• Tori says

    So, I am one of the slowest cooks imaginable – never finish a recipe in the time it should take. Often 50-100% more time. I am about 20 days into AIP and can no longer stand eating most of my meals as leftovers out of containers but I don’t have enough motivation or time to cook each meal before becoming ravenous, so I eat fewer times per day and this is just a vicious cycle – next time I need to cook I’m still unprepared and even more hungry!. The day I had designated for cooking last week was thrown off by a visit to the ER. I had a dream recently of eating real nachos – dairy cheese, corn chips, the whole deal. I know I”m not getting enough nutrients often enough but can’t keep up with this diet! Sometimes I cook a small amount and then still be hungry because I needed a larger portion,, so I’ll cook a bunch of something new and then not be crazy about it. I am ready to throw up my hands…this not being able to eat anything out of a bag, eating almost nothing other than veggies that’s crunchy is driving me bonkers. Any ideas?

  • […] Breakfast – Create Your Own Breakfast Skillet […]

  • […] Always eat breakfast, and make it high in protein and healthy fat, with no added sugars or stimulants. Eat a small breakfast even if you aren’t hungry. It sets the stage for your day. […]

  • […]     Create Your Own Breakfast Skillet […]

  • […] recipe is inspired by the article from the autoimmune paleo dedicated to skillets. Advantage of a stir-fry (skillet) or a one-pan dish in general is that you […]

  • […] Breakfast Skillet (with sweet potatoes, of course) by Autoimmune Paleo […]

  • Mindy Smith says

    Hi- thank you so much for all your helpful insight, information and guidance. I found out I had Hashimitos last summer with the help of an integrative medial praticitioner. With a healthy diet, Naturethroid and a load of vitamins I began to finally feel better- but not the “better” I wanted. I am still very symptomatic and needed to find alternative ways to feel even better and lose this weight I cannot seem to drop. In researching- I found your info- and prepared myself to follow the autoimmune protocol plan, which I began March 1st. The first week was brutal ( no wine, coffee and changing my regular healthy- so I thought diet)… But I have found my stride and feel terrific! It takes a lot of planning and dissapline on my part but feel the energy I have gained and the stomach bloat I have lost are all worth the hard work and efforts. So thank you for laying out the principles so easy to understand and follow.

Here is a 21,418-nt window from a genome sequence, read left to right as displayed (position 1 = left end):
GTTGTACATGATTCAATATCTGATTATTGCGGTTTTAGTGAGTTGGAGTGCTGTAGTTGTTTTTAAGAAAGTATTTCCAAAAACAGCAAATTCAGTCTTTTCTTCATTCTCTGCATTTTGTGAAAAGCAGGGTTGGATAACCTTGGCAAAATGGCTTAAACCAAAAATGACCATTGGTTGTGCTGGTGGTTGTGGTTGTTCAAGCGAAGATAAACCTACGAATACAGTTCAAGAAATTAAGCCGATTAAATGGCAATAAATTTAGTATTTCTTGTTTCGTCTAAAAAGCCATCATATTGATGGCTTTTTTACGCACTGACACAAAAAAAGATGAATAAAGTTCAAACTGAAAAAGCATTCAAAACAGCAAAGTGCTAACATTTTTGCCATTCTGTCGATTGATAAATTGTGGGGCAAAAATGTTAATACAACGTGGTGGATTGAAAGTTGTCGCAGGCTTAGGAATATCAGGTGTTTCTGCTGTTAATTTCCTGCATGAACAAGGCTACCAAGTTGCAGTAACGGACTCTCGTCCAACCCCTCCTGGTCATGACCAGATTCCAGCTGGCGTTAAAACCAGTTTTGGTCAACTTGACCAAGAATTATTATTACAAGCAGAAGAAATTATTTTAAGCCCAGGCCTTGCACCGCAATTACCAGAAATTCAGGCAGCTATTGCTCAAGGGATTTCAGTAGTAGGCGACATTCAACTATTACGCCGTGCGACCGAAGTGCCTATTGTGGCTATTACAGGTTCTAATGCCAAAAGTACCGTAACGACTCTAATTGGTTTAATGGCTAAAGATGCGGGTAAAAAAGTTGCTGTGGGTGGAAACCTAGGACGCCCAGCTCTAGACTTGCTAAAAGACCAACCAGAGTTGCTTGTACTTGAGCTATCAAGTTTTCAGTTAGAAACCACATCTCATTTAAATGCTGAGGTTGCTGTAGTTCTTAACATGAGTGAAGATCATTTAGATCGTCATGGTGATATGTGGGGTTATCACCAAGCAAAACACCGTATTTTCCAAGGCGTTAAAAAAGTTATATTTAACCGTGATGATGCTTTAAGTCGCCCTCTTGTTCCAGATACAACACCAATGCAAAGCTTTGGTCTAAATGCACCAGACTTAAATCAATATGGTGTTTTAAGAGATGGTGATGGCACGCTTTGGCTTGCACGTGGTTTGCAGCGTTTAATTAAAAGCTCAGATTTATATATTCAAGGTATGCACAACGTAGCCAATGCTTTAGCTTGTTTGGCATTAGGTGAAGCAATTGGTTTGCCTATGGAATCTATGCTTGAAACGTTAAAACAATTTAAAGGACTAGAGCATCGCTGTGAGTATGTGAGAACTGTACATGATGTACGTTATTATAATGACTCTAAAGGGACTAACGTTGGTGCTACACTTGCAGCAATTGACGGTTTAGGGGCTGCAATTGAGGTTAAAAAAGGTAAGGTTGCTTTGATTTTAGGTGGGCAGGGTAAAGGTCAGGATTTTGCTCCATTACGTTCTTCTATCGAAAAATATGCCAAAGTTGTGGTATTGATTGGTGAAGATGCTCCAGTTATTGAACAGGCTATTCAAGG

I do have a few questions – some research I read elimates cruciferius veggies. What are your thoughts on those? It’s already difficult to not eat those yummy night shades (Which WERE my go to snack with homemade hummus)! Also- to really really enjoy the benefits of the AIP – how long should I stay following it? Forever? One month? Two? And what’s the plan to reintroduce food back in?

    Thanks again- Mindy

    • Mickey Trescott says

      Hi Mindy! So happy you are feeling better, I know firsthand how difficult it can be to find healing with Hashimoto’s, and it sounds like you on on the right track!

      About the cruciferous veggies, I suggest reading this article I wrote: http://autoimmune-paleo.com/goitrogens-why-you-dont-need-to-avoid-them/

      And about how long to stay on the elimination diet, we recommend 30-90 days for starters, and you want to be feeling better before you start the reintroduction process. The plan is outlined in both mine + Angie’ books as well as The Paleo Approach by Sarah Ballantyne.

      Best of luck!

  • […] way, I’ve come up with dozens, if not hundreds, of combinations (you can check out my post Create Your Own Breakfast Skillet for an idea of where to start with your own experimenting!). Skillets are a perfect way to create a […]

  • Ingrid says

    What about serving portions? How do you know what to serve yourself when you’re just cooking for one? :( help!

    • Mickey Trescott says

      Hi Ingrid,
      I like to follow an intuitive style of determining serving sizes – if I’m hungry, I eat more, not I eat less. I know that isn’t terribly helpful, and some people have issues that cause them to not be as intuitive about their portions. I like to ballpark estimate about 4 ounces of meat per meal, and then eat vegetables and healthy fats to satiety. So if I made a skillet with 1 pound of ground meat, it would be roughly four meals. Hope it helps!